Economics of Genesis: On the Institutional Economic Deciphering and Reconstruction of the Stories of the Bible

2013-01-14T16:13:47Z (GMT) by Sigmund Wagner-Tsukamoto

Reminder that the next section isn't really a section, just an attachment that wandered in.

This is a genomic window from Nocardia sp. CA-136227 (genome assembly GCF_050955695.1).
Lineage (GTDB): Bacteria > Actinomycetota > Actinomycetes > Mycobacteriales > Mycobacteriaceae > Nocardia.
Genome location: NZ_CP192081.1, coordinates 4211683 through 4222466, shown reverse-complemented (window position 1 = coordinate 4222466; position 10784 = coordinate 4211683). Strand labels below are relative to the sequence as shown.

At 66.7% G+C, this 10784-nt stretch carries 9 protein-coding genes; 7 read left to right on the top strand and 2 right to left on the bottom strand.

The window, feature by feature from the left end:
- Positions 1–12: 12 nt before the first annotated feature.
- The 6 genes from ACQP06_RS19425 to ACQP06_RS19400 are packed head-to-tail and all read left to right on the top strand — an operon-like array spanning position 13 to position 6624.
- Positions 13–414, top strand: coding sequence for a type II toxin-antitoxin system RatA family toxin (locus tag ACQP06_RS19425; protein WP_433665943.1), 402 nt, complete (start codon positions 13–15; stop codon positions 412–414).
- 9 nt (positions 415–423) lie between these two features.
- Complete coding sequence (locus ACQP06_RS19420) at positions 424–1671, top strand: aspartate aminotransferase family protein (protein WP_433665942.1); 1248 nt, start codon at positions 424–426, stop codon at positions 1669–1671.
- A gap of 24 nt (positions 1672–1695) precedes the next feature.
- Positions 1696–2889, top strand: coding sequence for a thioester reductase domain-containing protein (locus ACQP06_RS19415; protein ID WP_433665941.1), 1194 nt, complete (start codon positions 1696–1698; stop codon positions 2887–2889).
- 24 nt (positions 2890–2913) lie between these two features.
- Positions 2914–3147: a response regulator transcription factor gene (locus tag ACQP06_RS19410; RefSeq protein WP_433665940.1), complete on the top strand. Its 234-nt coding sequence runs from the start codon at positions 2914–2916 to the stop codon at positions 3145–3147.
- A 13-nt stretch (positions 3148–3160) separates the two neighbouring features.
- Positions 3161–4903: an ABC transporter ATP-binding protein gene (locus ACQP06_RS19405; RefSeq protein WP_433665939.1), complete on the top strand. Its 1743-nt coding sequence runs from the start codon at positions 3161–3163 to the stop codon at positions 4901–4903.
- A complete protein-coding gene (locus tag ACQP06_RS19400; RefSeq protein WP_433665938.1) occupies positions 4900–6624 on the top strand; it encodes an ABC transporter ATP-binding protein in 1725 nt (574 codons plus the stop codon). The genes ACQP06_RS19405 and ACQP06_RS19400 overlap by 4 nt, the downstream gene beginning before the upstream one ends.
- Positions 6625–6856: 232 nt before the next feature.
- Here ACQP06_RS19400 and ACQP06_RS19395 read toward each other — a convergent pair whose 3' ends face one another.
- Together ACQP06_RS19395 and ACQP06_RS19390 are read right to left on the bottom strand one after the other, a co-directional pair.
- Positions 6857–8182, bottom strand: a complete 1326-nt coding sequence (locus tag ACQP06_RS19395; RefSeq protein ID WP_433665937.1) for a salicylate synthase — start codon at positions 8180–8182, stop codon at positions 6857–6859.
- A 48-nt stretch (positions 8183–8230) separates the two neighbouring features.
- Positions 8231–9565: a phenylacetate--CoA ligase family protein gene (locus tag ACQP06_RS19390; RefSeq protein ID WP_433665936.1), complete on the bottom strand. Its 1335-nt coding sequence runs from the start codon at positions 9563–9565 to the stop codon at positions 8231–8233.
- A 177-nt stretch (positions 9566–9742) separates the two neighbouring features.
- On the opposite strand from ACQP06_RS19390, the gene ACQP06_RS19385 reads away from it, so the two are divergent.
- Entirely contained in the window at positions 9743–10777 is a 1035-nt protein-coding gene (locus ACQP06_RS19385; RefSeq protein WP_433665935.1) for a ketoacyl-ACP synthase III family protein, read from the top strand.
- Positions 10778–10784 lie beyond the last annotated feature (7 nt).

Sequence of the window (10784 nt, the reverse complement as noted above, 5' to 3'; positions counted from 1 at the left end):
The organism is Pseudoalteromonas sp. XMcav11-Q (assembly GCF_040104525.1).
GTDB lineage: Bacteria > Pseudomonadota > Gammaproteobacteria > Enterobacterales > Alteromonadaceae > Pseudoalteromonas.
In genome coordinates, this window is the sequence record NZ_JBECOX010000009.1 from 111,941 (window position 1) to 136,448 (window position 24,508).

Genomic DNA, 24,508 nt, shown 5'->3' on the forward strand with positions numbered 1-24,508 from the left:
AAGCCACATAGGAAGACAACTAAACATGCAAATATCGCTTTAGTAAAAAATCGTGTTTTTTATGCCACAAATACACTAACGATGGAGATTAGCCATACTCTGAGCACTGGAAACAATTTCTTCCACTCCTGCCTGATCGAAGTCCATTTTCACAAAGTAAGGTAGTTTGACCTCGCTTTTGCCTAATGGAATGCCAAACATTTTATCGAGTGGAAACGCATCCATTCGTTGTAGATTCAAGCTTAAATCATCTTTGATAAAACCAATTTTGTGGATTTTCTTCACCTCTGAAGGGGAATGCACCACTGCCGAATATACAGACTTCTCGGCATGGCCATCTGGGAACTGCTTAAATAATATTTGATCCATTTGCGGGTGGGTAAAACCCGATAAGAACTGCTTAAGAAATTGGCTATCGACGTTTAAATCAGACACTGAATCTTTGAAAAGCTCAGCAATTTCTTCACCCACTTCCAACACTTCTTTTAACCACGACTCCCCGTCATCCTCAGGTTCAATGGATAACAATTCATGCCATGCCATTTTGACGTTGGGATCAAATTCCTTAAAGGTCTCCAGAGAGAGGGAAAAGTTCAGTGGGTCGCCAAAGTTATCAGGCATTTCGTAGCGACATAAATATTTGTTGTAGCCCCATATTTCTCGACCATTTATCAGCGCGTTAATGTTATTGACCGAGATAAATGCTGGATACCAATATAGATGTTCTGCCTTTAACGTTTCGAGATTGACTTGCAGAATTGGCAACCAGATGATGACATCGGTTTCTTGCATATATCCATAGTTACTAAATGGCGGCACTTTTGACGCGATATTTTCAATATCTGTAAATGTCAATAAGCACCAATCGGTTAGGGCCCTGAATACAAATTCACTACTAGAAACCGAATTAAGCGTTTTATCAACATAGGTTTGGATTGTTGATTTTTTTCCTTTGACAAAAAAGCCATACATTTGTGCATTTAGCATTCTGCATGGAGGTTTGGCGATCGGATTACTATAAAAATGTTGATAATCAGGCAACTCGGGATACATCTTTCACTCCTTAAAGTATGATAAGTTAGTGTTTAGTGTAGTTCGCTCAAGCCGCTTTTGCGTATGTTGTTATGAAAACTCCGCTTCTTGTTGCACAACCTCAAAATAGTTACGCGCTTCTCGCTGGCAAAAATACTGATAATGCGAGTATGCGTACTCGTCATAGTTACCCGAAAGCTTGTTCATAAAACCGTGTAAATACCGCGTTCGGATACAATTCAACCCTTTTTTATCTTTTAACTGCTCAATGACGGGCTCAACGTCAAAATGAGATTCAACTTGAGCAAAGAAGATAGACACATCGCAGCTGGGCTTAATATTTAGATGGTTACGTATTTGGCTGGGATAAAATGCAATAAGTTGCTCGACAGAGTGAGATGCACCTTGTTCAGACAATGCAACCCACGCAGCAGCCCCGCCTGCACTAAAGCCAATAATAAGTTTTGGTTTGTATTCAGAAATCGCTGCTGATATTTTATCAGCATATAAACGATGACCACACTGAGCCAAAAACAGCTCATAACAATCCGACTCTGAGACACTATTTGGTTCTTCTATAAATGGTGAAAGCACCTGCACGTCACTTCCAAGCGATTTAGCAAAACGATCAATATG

The article traces in the book of Genesis (1) theoretical and (2) methodic elements of an institutional economics: (1a) the idea of capital contribution-distribution interactions as model of social exchange; (1b) the idea of incentive structures as model of an institutional regulative for social exchange; (1c) the practical-normative goal of pareto-superiority (mutuality of gains) as desired interaction outcome; (2a) the methodic concept of conflicting and common interests in contribution-distribution interactions (the idea of a dilemma structure, or "war of all", as Hobbes called it); and (2b) the methodic concept of self-interested choice behaviour (the homo economicus, or "methodological individualism" as Hayek referred to it). On these grounds, Genesis is deciphered and reconstructed in institutional economic terms. The article develops and explores the hypotheses (i) that the stories of Genesis reflect an intense interest and attempt to come to terms with the institutional problem of how to ensure cooperation in social interactions, and (ii) that the stories of Genesis address the institutional problem in economic terms, examining social conflict as capital contribution-distribution interactions, advising on the pareto-effectiveness of conflict resolution in relation to incentive structures, and methodically grounding analysis in the ideas of the dilemma structure and the homo economicus. Such an economic reconstruction of Genesis questions conventional theological suggestions on the role and extent to which the Bible invokes metaphysical concepts and metaphysical intervention for analyzing and solving social problems.

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